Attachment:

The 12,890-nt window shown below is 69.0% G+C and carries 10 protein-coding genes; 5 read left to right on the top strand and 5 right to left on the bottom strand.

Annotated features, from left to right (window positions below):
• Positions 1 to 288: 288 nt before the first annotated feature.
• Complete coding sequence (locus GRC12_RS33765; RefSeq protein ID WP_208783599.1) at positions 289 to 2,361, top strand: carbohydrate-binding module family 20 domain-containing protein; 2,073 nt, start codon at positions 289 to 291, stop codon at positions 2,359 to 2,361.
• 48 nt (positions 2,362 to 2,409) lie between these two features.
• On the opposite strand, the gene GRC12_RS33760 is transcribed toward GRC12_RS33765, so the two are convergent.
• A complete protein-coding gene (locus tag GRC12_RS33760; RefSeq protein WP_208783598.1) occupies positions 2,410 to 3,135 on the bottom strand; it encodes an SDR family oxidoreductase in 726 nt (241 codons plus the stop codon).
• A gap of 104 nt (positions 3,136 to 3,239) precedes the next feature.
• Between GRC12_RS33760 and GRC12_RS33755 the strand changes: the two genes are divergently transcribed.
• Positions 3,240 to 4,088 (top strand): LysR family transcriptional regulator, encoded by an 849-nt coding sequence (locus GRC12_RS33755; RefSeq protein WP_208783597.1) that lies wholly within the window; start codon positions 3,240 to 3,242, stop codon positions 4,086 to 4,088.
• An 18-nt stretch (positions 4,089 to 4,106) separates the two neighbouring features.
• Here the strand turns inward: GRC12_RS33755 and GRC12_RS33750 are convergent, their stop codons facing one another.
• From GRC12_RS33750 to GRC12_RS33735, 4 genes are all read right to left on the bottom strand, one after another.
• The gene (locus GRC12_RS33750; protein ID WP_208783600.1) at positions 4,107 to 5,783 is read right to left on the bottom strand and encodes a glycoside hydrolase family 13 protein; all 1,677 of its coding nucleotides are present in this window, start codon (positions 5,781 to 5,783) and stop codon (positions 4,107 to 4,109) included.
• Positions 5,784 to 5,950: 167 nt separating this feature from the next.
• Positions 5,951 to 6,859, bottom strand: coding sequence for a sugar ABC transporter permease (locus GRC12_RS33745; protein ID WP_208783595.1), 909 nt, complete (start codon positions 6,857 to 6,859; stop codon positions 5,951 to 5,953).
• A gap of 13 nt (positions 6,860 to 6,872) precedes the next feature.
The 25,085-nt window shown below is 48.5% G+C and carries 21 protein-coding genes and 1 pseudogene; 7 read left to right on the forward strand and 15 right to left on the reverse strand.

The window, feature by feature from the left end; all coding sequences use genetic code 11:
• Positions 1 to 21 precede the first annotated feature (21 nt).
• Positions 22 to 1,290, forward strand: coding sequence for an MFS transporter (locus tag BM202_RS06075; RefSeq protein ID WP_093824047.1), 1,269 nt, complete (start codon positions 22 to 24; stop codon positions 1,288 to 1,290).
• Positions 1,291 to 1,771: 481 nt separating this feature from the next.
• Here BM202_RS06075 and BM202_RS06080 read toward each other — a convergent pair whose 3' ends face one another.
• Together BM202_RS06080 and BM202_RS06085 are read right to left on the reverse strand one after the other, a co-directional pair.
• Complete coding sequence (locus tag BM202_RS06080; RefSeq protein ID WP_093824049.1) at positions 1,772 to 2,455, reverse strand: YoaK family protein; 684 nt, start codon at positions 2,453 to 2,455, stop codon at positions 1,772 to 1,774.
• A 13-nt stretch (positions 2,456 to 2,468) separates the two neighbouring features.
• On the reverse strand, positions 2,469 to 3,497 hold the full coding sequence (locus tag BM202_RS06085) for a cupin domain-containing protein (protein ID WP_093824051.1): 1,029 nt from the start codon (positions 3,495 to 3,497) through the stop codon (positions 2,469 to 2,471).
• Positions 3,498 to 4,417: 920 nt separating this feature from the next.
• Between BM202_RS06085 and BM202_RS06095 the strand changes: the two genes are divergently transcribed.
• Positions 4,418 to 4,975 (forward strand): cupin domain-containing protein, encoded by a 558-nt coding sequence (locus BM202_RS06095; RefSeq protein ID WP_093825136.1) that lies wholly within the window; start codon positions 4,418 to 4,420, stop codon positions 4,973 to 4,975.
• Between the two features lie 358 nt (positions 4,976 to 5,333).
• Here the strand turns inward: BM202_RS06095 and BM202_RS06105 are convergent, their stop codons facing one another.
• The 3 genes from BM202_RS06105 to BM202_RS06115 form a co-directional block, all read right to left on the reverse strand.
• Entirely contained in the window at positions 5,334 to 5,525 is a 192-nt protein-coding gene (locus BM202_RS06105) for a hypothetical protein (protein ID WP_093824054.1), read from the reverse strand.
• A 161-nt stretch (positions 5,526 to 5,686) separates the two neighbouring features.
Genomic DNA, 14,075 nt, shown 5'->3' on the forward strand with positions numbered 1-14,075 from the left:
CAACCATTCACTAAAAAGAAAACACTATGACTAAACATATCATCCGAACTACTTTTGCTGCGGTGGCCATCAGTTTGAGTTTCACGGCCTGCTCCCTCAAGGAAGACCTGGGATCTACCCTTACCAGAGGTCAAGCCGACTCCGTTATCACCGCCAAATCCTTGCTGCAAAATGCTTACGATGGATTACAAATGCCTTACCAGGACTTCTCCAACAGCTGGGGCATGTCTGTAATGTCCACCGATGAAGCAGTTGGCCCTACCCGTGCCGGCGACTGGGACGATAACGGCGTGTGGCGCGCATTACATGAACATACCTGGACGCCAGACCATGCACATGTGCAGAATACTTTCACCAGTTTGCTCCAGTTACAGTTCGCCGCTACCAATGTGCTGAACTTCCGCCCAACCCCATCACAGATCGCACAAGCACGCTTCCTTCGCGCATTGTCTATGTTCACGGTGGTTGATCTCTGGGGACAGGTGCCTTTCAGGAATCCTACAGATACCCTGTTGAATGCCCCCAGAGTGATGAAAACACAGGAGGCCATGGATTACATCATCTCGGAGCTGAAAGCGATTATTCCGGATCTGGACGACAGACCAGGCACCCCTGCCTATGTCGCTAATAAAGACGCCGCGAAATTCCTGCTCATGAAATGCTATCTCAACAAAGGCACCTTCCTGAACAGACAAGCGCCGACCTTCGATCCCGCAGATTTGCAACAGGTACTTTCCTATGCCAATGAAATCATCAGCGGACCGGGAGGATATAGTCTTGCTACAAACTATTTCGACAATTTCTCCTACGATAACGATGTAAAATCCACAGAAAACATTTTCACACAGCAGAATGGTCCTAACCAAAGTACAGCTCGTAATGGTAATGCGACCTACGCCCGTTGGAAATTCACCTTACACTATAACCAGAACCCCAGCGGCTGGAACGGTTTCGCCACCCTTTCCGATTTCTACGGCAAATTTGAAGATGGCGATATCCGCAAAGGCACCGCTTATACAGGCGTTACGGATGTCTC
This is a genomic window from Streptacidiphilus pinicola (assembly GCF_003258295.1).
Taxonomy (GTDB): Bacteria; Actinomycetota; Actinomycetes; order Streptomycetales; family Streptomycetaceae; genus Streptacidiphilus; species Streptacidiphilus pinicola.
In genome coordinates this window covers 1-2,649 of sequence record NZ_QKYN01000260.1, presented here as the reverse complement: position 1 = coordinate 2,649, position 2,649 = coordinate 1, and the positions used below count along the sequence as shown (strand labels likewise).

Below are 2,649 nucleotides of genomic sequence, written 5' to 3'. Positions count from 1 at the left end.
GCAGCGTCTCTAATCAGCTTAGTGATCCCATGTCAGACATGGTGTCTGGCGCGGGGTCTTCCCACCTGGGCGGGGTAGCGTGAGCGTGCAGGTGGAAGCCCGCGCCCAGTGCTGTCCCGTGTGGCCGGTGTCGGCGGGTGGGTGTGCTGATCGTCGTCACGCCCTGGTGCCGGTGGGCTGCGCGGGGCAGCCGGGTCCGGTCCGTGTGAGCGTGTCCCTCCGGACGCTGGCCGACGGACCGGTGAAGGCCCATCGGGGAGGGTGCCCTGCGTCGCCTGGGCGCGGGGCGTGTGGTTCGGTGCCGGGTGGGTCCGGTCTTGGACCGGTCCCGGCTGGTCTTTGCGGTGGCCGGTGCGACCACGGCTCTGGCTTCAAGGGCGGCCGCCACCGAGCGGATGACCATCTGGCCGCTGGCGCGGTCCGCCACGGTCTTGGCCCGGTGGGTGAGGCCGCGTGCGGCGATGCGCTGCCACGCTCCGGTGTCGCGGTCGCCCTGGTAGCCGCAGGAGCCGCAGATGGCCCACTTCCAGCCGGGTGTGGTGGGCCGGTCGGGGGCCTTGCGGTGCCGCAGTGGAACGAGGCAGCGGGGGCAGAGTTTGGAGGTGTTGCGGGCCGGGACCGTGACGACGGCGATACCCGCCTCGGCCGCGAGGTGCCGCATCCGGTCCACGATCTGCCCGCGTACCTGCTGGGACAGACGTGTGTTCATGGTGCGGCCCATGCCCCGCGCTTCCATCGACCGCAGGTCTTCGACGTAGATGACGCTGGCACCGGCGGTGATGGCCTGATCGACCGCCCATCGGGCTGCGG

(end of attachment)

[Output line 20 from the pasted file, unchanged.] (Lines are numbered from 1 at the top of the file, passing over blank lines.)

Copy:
• Positions 1 to 21 precede the first annotated feature (21 nt).